The Stigma of Sinkholes, Will My House Be Swallowed Up?

By
Real Estate Broker/Owner with Jeanne Gavish, Keller Williams Realty Elite Partners
https://activerain.com/droplet/8bz

Sinkholes in Spring HillAs the laws are about to change regarding Sinkholes in Florida once again, to benefit the insurance companies of course, questions arise about why West Central Florida, what is a sinkhole, what if my house gets a sinkhole, can you insure a home after it has had a sinkhole, and on and on and on.  Images of homes being swallowed up by a sinkhole draws the same fear as being eaten by a shark in parts of Florida.

To make matters worse, much of the information being provided is by companies that stand to profit from the panic and fear.  The reality is that very few catastrophic sinkholes have ever occured, and the reason their appears to be so many now is that people are taking advantage of their last chance to make a claim.  People are filing claims in record numbers, hiring Public Adjusters and Law Firms specializing in sinkhole claims to fight the insurance companies, hoping to hit the jackpot, have their homes paid off, and unfortunately in many cases, take the money and let the properties go into foreclosure.

I am not writing this in an attempt to disparage legitimate claims, to propose that I am an expert, although I have met with many Sinkhole Remediators, visited their facilities and videotaped demonstrations of their equipment.  I have listened and learned so that I may better inform my buyers and sellers.  I will blog in the near future about the different methods of remediation.  The Southwest Florida Water Management District (SWFWMD) has a very informational website and brochure explaining all the geological and historical perspectives without any personal agenda.  I want to share my perspectvie as a Real Estate Broker, share the tragedy of the aftereffects of some of the claims. and the regrets of the owners that filed them 

I listed a magnificent home last week.  It was located in a deed restricted subdivision on a half acre lot, over 2100 square feet of living area, a 3/2/2 pool home that appeared to be in perfect condition.  The owner was a widow who needed to move back to her family.  When I did the comparables, the home appeared to be in the range of $200,000.  I did my homework, went into permitting department records, looked at the history of inspections from the property appraiser's website, and found the evidence.  A sinkhole claim.  When I went to the home I asked for and reviewed the geological reports, estimates and engineer's reports.  I got the first two.  The engineer's report? Nope.  Without the engineer's report stating that the home was repaired and now structurally sound there could be no Homeowner's Insurance.  No Lender would touch it. The kiss of death for a fair sale.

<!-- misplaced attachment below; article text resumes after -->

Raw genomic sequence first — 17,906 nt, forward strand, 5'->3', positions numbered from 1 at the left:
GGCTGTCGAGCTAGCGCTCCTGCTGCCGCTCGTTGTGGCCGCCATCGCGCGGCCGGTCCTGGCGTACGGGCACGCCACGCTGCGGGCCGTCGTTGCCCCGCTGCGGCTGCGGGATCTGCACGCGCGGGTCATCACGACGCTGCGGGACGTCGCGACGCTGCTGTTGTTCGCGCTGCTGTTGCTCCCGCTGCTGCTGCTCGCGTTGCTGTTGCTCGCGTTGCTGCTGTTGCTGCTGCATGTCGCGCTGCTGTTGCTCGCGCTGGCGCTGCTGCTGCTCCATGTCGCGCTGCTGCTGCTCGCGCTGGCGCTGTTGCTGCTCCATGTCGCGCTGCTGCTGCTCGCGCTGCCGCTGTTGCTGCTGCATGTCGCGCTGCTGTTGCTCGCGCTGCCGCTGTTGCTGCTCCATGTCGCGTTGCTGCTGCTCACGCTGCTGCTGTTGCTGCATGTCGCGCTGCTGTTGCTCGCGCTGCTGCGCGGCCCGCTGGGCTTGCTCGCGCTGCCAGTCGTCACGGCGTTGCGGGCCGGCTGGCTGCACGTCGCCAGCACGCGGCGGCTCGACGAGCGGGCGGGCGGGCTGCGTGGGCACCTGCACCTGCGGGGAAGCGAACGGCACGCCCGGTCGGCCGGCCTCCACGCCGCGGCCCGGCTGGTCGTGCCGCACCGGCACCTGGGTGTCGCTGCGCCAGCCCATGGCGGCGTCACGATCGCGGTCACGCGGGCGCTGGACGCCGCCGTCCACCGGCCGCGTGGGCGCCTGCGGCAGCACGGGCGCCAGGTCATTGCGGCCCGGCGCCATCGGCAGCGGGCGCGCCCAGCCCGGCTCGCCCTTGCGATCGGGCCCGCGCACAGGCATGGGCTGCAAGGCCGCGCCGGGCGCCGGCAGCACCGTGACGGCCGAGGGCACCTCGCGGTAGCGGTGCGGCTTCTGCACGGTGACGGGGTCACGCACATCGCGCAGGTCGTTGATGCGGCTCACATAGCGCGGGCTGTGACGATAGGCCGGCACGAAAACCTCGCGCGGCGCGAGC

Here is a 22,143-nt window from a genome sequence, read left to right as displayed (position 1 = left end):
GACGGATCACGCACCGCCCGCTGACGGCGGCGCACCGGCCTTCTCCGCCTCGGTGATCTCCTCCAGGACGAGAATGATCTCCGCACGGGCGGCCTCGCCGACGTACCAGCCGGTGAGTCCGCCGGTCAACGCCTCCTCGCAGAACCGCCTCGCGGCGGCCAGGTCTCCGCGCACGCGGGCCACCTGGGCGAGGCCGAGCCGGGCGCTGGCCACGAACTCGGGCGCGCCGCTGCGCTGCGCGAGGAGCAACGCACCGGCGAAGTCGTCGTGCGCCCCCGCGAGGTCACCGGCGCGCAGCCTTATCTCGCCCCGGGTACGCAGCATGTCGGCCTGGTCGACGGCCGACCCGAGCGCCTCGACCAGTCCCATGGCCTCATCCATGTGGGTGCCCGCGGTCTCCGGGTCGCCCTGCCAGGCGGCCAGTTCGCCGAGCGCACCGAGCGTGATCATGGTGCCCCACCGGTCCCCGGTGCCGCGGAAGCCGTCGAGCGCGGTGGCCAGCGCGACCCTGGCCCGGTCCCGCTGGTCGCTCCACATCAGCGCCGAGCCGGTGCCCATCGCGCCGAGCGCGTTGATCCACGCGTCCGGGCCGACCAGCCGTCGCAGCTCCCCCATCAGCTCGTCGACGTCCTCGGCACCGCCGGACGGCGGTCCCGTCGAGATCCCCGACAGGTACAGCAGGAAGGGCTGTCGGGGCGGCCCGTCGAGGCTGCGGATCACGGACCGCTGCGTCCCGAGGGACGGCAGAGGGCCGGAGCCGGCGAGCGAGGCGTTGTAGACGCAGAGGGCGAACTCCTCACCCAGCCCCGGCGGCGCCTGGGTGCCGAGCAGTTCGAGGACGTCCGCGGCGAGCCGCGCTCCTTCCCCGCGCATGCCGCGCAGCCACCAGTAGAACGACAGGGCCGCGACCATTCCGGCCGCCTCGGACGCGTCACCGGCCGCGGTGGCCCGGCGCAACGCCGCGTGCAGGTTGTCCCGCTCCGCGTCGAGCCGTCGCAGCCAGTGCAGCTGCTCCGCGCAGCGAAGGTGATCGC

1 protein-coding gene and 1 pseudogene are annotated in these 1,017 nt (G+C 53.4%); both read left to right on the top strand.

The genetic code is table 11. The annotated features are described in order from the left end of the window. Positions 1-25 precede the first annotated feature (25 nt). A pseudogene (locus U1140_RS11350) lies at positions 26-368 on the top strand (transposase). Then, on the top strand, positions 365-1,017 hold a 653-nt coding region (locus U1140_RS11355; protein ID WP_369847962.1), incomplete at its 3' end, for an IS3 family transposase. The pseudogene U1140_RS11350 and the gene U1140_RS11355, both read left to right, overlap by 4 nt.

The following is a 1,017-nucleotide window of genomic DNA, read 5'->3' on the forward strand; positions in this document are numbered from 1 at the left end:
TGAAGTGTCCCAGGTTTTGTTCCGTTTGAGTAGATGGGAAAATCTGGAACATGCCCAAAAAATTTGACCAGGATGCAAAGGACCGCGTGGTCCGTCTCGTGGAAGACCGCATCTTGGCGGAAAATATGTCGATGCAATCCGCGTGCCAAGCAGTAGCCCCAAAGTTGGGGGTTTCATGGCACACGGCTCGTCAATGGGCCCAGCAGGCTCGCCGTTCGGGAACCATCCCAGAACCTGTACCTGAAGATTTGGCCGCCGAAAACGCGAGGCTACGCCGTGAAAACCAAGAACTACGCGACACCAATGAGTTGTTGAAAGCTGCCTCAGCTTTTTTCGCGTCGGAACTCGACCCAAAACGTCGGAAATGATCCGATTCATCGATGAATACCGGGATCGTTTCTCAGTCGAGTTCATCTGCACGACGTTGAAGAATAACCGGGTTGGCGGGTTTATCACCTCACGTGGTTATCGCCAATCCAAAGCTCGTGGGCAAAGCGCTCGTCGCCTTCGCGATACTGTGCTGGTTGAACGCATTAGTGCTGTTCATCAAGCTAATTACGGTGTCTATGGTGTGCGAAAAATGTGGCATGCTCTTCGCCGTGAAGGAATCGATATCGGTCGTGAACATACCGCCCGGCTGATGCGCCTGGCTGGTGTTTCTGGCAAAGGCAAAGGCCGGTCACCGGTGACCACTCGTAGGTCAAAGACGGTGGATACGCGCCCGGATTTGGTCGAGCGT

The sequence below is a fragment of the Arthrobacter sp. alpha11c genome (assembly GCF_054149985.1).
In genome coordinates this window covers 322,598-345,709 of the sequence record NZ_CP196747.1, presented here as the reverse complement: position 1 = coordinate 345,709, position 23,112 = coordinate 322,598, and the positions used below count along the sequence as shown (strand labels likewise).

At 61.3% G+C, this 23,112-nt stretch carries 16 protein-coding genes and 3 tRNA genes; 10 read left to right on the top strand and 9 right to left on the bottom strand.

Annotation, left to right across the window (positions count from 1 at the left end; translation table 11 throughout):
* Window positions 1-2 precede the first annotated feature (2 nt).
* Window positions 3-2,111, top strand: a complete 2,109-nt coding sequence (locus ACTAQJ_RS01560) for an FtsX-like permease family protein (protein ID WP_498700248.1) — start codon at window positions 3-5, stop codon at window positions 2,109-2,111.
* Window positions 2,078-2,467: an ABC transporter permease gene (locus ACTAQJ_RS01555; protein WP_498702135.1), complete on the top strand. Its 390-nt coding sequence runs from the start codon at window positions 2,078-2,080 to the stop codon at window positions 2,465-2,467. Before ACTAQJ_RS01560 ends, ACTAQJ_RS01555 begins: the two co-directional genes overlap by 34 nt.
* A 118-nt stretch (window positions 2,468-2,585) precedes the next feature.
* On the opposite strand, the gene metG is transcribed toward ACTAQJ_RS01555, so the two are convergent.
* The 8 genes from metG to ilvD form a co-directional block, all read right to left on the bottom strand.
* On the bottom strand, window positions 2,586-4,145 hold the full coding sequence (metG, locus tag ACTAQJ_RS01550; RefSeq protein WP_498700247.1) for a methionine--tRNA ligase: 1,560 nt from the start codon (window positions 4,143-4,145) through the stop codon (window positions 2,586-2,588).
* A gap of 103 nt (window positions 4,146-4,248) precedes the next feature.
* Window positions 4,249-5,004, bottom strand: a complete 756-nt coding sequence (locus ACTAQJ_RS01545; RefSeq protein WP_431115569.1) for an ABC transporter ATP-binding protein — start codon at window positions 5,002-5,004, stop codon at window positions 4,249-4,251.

So what happened? Unfortunately, as in so many cases, they could not foresee what was coming.  They did not realize their home would now be stigmatized.  They took the money, paid off the house, and did not fix the "damage".  I could not find any damage and re-read the report.  It was there, in black and white.  To a buyer from anywhere other than Central Florida?  No deal.  To a buyer who needs a loan? Without an engineer's report, no loan, no deal.  So who would buy this beautiful home?  A local investor who would hold and rent, or a sinkhole remediation company for a drastically reduced price.  A tragedy indeed.  My widow had paid off the mortgage with the money, and when her husband became terminally ill, remortgaged the home to pay medical bills.  She now owed more than the home is worth, and now I have an unremediated sinkhole short sale home to sell.  I have a large bank of investors who are ready, willing and unafraid to purchase such a home, at a very deep discounted price, and I will sell it.  Because it is a short sale, the seller is under a duty to disclose, so the transaction will be with eyes wide open for a buyer.